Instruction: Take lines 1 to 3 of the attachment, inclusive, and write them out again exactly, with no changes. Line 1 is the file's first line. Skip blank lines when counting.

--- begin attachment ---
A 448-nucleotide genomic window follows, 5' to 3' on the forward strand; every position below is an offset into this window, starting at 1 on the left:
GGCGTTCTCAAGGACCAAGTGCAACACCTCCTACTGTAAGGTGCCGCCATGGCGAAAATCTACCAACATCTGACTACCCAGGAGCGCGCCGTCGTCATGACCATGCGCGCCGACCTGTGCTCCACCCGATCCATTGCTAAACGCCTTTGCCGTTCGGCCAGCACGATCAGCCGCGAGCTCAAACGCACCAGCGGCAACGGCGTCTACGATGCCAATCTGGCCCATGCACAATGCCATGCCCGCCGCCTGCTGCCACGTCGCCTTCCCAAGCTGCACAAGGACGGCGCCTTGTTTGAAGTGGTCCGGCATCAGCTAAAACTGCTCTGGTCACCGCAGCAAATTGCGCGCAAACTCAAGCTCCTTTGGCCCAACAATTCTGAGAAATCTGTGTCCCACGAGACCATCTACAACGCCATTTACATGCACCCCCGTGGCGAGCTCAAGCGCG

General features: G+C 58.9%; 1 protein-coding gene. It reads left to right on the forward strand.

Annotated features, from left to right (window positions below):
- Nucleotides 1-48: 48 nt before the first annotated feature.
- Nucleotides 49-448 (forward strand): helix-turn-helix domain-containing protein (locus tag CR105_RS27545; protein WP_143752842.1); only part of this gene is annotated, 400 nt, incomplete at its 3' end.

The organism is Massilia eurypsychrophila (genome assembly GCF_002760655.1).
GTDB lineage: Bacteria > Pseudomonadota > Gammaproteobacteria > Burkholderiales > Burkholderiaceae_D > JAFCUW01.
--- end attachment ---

A 448-nucleotide genomic window follows, 5' to 3' on the forward strand; every position below is an offset into this window, starting at 1 on the left:
GGCGTTCTCAAGGACCAAGTGCAACACCTCCTACTGTAAGGTGCCGCCATGGCGAAAATCTACCAACATCTGACTACCCAGGAGCGCGCCGTCGTCATGACCATGCGCGCCGACCTGTGCTCCACCCGATCCATTGCTAAACGCCTTTGCCGTTCGGCCAGCACGATCAGCCGCGAGCTCAAACGCACCAGCGGCAACGGCGTCTACGATGCCAATCTGGCCCATGCACAATGCCATGCCCGCCGCCTGCTGCCACGTCGCCTTCCCAAGCTGCACAAGGACGGCGCCTTGTTTGAAGTGGTCCGGCATCAGCTAAAACTGCTCTGGTCACCGCAGCAAATTGCGCGCAAACTCAAGCTCCTTTGGCCCAACAATTCTGAGAAATCTGTGTCCCACGAGACCATCTACAACGCCATTTACATGCACCCCCGTGGCGAGCTCAAGCGCG

General features: G+C 58.9%; 1 protein-coding gene. It reads left to right on the forward strand.